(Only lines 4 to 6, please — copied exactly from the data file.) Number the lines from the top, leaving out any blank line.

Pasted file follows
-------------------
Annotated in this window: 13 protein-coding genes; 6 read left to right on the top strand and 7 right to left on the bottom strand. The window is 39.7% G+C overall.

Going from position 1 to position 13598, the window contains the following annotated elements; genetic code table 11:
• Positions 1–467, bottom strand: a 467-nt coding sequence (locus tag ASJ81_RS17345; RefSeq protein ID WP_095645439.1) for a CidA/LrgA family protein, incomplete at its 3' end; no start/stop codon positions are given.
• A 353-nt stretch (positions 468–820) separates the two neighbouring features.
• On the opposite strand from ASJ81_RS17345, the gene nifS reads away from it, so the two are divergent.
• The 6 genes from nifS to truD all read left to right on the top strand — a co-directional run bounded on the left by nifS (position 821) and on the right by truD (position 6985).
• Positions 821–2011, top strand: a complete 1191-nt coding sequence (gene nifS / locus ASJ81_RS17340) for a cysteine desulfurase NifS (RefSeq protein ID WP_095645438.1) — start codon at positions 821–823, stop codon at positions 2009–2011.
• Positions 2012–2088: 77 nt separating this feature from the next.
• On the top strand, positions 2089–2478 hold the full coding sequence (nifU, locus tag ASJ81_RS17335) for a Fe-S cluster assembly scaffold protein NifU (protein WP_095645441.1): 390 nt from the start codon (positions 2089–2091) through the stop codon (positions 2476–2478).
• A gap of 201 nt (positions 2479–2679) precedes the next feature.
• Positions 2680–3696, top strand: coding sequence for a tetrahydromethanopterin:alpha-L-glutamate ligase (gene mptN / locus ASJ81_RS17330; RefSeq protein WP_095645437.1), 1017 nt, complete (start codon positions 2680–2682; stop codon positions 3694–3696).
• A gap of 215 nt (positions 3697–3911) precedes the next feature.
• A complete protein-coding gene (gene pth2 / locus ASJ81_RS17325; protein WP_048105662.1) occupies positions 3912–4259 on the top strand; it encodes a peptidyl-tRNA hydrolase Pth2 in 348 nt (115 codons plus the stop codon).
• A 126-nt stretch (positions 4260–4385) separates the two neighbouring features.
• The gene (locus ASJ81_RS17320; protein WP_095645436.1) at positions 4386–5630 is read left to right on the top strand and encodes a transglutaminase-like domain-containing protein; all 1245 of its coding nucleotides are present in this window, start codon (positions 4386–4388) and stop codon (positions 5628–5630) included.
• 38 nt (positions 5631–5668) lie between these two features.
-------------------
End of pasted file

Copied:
• A 353-nt stretch (positions 468–820) separates the two neighbouring features.
• On the opposite strand from ASJ81_RS17345, the gene nifS reads away from it, so the two are divergent.
• The 6 genes from nifS to truD all read left to right on the top strand — a co-directional run bounded on the left by nifS (position 821) and on the right by truD (position 6985).